So he was trying to, of course, get the message that he has been feeling fine. He has not felt any symptoms, that he has been maintaining the advice of his doctors when it comes to diet and exercise. He even told us that he exercised on his bicycle this morning. So clearly the vice president trying to put forward that he is fine and that the risks are minimal. He did say, of course, that he expects to fully be able to maintain his duties as vice president but he also said that he would follow the advice of his doctors.


DICK CHENEY, VICE PRESIDENT OF THE UNITED STATES: If there were any inhibition on my ability to function, if it were the doctors' judgment that any of these developments constituted the kind of information that indicated I would not be able to perform, I'd be the first to step down. I don't have any interest in continuing in the post unless I'm able to perform adequately.


SNOW: Now, the vice president also said that he did speak with President Bush about this earlier in the week on Tuesday and that the president fully encouraged him to go forward with these tests and to have this implant, potential implant of that pacemaker plus obviously as we've been reporting the vice president was in the hospital back in March. And that is when he was feeling some chest pains. And he went in and basically had a procedure, a stent procedure, a procedure to clear up some blockage, the vice president making it very clear that what he will be going into the hospital for tomorrow is not at all related to that stent procedure.

He actually told us in this news conference earlier this morning that his doctor said at the time of that procedure back in March that there would be a 40 percent probability that they would have to go in and repair that stent again, the vice president saying that sort of window has passed and so there's less of a probability that they'll have to go in and repair that, although the vice president said there is always that possibility that he will have to go in and have that repaired.

So again, the vice president trying to get out front, saying he's feeling fine, that he's going in, calling this an insurance policy and saying, interestingly, Leon, when asked if his doctors are giving him different advice for a vice president than they would if he was some, you know, executive at a company, he said that the doctors are giving him the same advice as they would if he was a businessman, that he should go get these tests and this implant if decided that that's the best course of action -- Leon?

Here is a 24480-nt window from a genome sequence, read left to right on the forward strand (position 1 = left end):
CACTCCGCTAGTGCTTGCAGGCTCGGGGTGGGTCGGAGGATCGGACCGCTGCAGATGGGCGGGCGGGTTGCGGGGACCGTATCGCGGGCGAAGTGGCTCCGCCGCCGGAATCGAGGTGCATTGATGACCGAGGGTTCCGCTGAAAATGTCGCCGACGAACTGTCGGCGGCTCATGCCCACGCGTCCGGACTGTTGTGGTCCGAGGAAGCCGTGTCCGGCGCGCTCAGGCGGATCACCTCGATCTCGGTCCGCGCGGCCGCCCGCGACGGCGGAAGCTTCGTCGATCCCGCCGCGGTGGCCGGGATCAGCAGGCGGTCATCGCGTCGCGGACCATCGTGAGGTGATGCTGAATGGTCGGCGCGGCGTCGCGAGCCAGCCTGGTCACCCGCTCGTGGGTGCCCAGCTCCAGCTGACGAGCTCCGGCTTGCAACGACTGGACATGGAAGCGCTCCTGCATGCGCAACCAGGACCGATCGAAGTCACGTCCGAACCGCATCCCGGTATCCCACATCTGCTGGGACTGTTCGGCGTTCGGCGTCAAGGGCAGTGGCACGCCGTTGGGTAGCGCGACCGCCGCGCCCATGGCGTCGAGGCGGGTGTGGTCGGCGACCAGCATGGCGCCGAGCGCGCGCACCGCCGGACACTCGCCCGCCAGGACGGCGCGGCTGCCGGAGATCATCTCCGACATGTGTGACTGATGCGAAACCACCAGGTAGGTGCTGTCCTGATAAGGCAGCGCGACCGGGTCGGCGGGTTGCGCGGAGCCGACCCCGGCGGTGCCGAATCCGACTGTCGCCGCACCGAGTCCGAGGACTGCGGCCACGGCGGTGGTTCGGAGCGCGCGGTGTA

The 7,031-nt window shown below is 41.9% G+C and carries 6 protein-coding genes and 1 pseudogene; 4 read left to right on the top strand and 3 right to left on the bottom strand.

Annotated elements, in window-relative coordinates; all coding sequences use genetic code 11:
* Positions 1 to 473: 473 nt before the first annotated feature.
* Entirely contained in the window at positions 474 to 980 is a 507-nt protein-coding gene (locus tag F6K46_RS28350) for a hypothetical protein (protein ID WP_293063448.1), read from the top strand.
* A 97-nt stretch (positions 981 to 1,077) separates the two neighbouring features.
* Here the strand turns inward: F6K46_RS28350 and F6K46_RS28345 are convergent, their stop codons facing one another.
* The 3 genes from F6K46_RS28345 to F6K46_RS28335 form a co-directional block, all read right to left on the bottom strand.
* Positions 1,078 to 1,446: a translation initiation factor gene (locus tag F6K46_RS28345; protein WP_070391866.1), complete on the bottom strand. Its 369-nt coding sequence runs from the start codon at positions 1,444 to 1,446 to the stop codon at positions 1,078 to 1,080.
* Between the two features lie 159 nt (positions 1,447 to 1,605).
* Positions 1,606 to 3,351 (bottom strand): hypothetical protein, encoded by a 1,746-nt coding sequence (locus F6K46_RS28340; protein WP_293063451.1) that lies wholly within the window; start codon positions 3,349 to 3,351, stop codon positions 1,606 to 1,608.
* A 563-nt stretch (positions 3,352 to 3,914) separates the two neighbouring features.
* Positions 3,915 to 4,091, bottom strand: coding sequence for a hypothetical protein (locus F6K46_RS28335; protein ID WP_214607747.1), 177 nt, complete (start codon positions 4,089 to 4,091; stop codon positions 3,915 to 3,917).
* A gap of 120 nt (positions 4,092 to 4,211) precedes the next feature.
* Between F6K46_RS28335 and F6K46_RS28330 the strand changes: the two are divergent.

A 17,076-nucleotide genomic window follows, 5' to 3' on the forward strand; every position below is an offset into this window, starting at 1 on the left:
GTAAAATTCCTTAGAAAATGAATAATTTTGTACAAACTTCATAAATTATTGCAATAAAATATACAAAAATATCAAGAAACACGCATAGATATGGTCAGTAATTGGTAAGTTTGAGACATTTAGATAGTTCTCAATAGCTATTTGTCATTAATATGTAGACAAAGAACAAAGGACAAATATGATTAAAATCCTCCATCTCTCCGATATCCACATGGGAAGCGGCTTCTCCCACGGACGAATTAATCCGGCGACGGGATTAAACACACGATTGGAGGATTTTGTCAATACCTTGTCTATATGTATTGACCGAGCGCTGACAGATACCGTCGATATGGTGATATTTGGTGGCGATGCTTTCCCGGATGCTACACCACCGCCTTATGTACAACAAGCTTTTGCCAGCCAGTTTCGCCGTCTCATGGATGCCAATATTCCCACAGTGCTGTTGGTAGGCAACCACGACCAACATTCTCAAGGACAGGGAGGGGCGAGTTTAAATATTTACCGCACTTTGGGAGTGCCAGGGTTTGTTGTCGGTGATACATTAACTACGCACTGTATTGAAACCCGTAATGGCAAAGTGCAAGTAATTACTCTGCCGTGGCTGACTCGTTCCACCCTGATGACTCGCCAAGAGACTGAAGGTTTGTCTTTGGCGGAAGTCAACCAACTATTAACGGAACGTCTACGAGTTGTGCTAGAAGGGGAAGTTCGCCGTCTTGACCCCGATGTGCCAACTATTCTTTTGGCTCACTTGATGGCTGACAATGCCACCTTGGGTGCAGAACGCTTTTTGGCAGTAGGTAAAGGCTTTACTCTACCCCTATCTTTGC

HARRIS: Right. Got it. Kelly Wallace at the White House, thanks.

And as Kelly was saying, Kelly was saying that the vice president was saying that he didn't necessarily feel anything was wrong or anything was happening with an arrhythmia in his chest. But it happened anyway. And our Elizabeth Cohen, who's checking in once again, told us earlier that sort of thing is not an unusual kind of report for people who end up having to have this kind of procedure.

ELIZABETH COHEN, CNN CORRESPONDENT: Right, exactly. And it's not unusual for someone with his history. Let's talk a little bit again about the vice president's heart history. He had his first heart attack in 1978 at the age of 37. He had three heart attacks after that and he's had quadruple bypass surgery. Both the attacks and the actual surgery caused damage to -- can cause damage to the muscle. It can actually make some of that muscle dead. And that, in turn, can cause these irregular heartbeats that they picked up. He wore a monitor, a portable monitor on his body for 34 hours and they picked up four times that they saw an irregular heartbeat.

Let's also talk a little bit about the risks of this procedure.


COHEN: Because he mentioned that they're very low, and so we can talk a little bit about that. There's less than a one percent chance of any kind of serious complication such as a heart attack or stroke and only one in 5,000 patients have any kind of a fatal response to this kind of a procedure. So this is a very commonly done and a relatively a low risk procedure.

HARRIS: Now, as I understand it, and I've only studied this for all of, what, about 25, 30 seconds, but from what I've been able to read, what actually happens is something is inserted as a catheter into the heart which actually creates an arrhythmia for the doctors to study so they can see exactly what's been happening in his heart when it does happen?

COHEN: Right, exactly. What they're trying to do, the purpose of this electrophysiology study is to find out where the arrhythmia is happening and what's causing it. And so what they do is they insert a catheter through the groin. They go in, he is awake, and they try to recreate the kind of arrhythmia that they saw when he wore the halter monitor so that they can try to figure out where the arrhythmia came from and what caused it and then they may go in and put in a pacemaker or, as he called it, a pacemaker plus another kind of device that will monitor his heart and will see what's going on. HARRIS: Yes, as a matter of fact, he was, to show just how at ease he was with this whole procedure, he kind of joked about this ICD, this pacemaker plus, as being an energy efficient module because, you know, the batteries only have to be changed or so every five to eight years, correct?

COHEN: Right. There you go. So he only has to come in and get it changed again. I mean it is, he really was remarkably at ease. He did not look like a man who was -- or to me he didn't look like a man who was about to go in and have a catheter put into his groin and up to his heart. I mean I think that when you've been living with this for so long, as he has, that this probably seems like a minor procedure compared to quadruple bypass surgery.

HARRIS: I can guarantee you sticking something like that in Leon Harris would create a totally different reaction.

COHEN: That's right.

HARRIS: Thanks, Elizabeth Cohen. Thanks to our Frank Sesno, our Washington bureau chief, who checked in with us on this, as well, and Kelly Wallace at the White House. We will continue to cover this developing story throughout the day on CNN so don't go away.